After arriving at the law-enforcement center, respondent was read the implied-consent advisory and consented to an Intoxilyzer test. The test result was .000. During a body search of respondent, a deputy found a pipe and a rock of crack cocaine. Respondent was charged with fifth-degree controlled-substance crime (possession), failure to provide proof of insurance, speeding, possession of drug paraphernalia, and two counts of fourth-degree DWI. Respondent filed a motion to suppress the evidence seized as a result of the search of her vehicle.
During the omnibus hearing, Brommerich admitted that knowledge obtained from the tip made him more eager to search respondent’s vehicle and acknowledged that the request to search respondent’s car for illegal drugs or alcohol was not connected to the speeding offense. Brommerich also testified that before he asked respondent to empty her pockets, he had no specific facts that indicated that respondent possessed a weapon.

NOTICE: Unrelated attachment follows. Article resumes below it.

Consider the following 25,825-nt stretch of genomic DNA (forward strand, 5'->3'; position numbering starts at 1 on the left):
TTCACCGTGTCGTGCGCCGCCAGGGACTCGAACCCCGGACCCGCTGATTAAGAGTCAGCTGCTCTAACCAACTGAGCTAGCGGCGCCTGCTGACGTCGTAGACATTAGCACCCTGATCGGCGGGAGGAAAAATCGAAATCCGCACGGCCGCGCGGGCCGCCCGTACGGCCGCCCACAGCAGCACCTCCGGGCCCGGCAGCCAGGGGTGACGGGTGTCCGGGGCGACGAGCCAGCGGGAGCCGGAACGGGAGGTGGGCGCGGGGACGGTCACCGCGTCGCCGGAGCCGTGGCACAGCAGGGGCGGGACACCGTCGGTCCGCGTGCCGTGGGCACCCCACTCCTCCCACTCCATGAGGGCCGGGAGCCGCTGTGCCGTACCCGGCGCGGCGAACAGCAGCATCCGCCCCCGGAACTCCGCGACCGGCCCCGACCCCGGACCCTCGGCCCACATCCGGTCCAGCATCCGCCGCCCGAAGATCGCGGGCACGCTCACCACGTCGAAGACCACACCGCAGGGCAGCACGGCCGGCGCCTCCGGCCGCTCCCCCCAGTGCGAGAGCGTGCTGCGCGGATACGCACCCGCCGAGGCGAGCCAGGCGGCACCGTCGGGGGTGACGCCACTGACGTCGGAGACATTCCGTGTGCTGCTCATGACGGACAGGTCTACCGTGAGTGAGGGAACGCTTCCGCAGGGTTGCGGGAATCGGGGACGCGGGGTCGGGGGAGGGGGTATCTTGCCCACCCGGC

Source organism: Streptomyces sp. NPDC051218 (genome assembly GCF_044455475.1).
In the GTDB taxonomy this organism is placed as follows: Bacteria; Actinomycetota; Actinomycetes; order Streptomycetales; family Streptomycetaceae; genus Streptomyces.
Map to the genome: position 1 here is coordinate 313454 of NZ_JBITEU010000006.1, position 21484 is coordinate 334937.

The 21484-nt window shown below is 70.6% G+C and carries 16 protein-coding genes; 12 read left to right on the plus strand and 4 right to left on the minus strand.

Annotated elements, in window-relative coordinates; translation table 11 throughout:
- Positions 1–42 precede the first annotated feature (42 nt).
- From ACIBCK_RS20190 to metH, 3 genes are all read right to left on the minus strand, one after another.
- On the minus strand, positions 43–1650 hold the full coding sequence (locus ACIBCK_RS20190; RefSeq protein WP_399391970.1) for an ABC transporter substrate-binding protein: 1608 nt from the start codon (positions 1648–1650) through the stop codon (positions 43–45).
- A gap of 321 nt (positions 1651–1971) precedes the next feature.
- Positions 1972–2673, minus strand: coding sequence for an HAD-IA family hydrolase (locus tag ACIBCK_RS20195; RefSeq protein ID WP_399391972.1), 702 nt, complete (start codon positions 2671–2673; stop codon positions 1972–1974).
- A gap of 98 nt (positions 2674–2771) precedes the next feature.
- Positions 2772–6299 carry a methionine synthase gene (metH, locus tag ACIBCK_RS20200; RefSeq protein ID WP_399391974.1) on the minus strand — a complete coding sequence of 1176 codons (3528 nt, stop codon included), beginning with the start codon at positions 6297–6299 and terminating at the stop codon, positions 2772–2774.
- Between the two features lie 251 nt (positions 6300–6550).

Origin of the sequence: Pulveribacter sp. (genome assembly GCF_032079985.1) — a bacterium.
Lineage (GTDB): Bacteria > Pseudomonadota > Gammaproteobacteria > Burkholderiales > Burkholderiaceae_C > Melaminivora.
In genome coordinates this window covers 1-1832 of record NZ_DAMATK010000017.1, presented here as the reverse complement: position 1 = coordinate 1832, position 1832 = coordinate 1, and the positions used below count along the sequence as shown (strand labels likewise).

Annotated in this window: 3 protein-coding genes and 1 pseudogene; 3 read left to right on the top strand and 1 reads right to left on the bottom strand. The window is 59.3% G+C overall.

Following the omnibus hearing, the district court concluded that because (1) Brommerich’s initial suspicion of alcohol impairment proved to be without merit or credibility after respondent passed numerous preliminary sobriety tests; and (2) Brommerich failed to provide any reasonable, articulable, suspicion of criminal activity beyond that used for the traffic stop, Brommerich impermissibly expanded the scope of the traffic stop. The district court specifically discredited the testimony regarding the tip that respondent’s vehicle was being used to transport crack cocaine because there was no information about the source of the tip, when the tip was received, or whether the tip was corroborated. The court also found that Brommerich had no specific information or suspicion that the vehicle contained controlled substances when it was stopped. The district court granted respondent’s motion to suppress and dismissed all charges except the charges for speeding and failure to provide proof of insurance.